by Glenn Greenwald for Salon:
“In 2008, while at Harvard Law School, [current Obama administration official Cass] Sunstein co-wrote a truly pernicious paper proposing that the U.S. Government employ teams of covert agents and pseudo-”independent” advocates to “cognitively infiltrate” online groups and websites — as well as other activist groups — which advocate views that Sunstein deems “false conspiracy theories” about the Government. This would be designed to increase citizens’ faith in government officials and undermine the credibility of conspiracists. The paper’s abstract can be read, and the full paper downloaded, here.”
Initially, note how similar Sunstein’s proposal is to multiple, controversial stealth efforts by the Bush administration to secretly influence and shape our political debates. The Bush Pentagon employed teams of former Generals to pose as “independent analysts” in the media while secretly coordinating their talking points and messaging about wars and detention policies with the Pentagon (see this). Bush officials secretly paid supposedly “independent” voices, such as Armstrong Williams and Maggie Gallagher, to advocate pro-Bush policies while failing to disclose their contracts. In Iraq, the Bush Pentagon hired a company, Lincoln Park, which paid newspapers to plant pro-U.S. articles while pretending it came from Iraqi citizens (see this). In response to all of this, Democrats typically accused the Bush administration of engaging in government-sponsored propaganda — and when it was done domestically, suggested this was illegal propaganda (see this). Indeed, there is a very strong case to make that what Sunstein is advocating is itself illegal under long-standing statutes prohibiting government “propaganda” within the U.S., aimed at American citizens (see this):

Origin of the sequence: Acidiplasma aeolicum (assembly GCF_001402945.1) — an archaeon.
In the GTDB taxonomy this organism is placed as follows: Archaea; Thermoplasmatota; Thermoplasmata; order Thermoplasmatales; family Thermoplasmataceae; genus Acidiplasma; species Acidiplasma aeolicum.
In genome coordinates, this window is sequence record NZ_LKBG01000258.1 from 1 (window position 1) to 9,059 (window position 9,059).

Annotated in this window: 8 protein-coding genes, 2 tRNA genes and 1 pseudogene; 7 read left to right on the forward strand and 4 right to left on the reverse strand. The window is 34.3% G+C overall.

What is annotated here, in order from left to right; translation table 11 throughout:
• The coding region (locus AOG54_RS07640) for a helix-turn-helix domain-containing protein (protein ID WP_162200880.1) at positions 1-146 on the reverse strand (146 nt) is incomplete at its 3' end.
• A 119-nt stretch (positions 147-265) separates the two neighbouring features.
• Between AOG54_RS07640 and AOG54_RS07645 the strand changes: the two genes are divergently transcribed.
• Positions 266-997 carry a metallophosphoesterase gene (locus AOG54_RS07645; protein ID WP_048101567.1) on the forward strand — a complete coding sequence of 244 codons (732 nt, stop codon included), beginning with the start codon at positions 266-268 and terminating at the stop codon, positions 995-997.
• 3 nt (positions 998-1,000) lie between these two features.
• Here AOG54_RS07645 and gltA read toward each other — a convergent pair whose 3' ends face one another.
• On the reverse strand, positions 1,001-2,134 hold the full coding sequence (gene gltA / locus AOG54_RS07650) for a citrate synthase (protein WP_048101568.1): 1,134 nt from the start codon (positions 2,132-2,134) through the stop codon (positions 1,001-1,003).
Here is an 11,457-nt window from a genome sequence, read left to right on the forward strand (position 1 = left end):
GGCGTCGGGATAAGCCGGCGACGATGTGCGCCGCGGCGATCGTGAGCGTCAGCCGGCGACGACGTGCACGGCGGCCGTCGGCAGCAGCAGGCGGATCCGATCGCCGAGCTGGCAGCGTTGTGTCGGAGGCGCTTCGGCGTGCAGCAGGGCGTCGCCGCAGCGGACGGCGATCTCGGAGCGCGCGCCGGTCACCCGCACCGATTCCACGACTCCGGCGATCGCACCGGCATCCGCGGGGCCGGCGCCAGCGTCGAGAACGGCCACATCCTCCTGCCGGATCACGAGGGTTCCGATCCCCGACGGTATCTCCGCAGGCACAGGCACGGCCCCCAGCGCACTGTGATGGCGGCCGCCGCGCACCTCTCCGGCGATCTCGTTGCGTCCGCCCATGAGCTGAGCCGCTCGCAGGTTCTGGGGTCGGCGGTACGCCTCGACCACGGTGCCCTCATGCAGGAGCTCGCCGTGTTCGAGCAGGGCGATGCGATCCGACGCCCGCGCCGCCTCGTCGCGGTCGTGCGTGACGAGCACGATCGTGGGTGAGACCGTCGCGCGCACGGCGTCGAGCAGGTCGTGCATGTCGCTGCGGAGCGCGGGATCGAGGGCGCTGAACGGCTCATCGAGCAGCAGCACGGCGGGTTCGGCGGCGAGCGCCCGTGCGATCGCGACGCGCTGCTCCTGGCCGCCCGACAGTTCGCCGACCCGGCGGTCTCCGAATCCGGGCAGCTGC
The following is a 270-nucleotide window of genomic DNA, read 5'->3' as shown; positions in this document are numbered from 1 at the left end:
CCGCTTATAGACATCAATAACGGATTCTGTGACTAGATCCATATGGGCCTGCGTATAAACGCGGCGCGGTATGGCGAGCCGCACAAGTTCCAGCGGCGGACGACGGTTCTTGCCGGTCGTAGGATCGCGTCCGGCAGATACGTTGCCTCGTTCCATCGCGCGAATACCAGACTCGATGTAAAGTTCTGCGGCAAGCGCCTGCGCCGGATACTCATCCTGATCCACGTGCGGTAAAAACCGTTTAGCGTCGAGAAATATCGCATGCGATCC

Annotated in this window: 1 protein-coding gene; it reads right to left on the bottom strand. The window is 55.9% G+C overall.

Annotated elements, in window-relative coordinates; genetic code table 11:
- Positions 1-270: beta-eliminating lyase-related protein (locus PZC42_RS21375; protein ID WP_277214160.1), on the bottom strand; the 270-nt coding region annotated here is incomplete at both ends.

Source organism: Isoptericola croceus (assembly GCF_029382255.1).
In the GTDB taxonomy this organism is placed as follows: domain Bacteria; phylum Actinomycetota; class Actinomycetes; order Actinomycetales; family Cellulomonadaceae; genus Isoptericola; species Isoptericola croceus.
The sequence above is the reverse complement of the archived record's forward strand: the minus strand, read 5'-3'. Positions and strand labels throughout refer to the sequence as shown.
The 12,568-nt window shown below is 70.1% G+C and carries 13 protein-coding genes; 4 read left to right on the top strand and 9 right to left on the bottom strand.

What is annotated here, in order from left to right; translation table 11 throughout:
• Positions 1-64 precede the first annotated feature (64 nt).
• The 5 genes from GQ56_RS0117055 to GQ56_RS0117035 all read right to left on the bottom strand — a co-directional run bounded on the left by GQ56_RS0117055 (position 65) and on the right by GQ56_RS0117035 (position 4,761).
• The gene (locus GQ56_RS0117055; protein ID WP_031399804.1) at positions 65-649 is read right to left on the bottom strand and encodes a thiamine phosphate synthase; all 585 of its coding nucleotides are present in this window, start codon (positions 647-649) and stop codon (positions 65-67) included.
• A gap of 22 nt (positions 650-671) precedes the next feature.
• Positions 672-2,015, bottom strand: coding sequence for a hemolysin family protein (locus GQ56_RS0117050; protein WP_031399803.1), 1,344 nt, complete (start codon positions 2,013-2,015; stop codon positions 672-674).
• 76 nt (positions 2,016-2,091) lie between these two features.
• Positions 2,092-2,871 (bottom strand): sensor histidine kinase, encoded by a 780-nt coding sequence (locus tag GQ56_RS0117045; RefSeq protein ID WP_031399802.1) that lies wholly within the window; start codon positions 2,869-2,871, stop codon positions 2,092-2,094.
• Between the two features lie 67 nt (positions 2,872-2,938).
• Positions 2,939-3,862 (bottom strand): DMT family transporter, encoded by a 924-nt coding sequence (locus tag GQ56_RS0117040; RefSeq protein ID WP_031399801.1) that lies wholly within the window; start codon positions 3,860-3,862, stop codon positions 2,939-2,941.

As explained in a March 21, 2005 report by the Congressional Research Service, “publicity or propaganda” is defined by the U.S. Government Accountability Office (GAO) to mean either (1) self-aggrandizement by public officials, (2) purely partisan activity, or (3) “covert propaganda.” By covert propaganda, GAO means information which originates from the government but is unattributed and made to appear as though it came from a third party.
Covert government propaganda is exactly what Sunstein craves. His mentality is indistinguishable from the Bush mindset that led to these abuses, and he hardly tries to claim otherwise.
Sunstein apparently believes, according to Greenwald, that “such powers are warranted only when wielded by truly well-intentioned government officials who want to spread The Truth and Do Good — i.e., when used by people like Cass Sunstein and Barack Obama. In Sunstein’s words:
Throughout, we assume a well-motivated government that aims to eliminate conspiracy theories, or draw their poison, if and only if social welfare is improved by doing so.
“But it’s precisely because the Government is so often not ‘well-motivated’ that such powers are so dangerous. Advocating them on the ground that “we will use them well” is every authoritarian’s claim. More than anything else, this is the toxic mentality that consumes our political culture: when our side does X, X is Good, because we’re Good and are working for Good outcomes. That was what led hordes of Bush followers to endorse the same large-government surveillance programs they long claimed to oppose, and what leads so many Obama supporters now to justify actions that they spent the last eight years opposing.”
The entire article is chilling.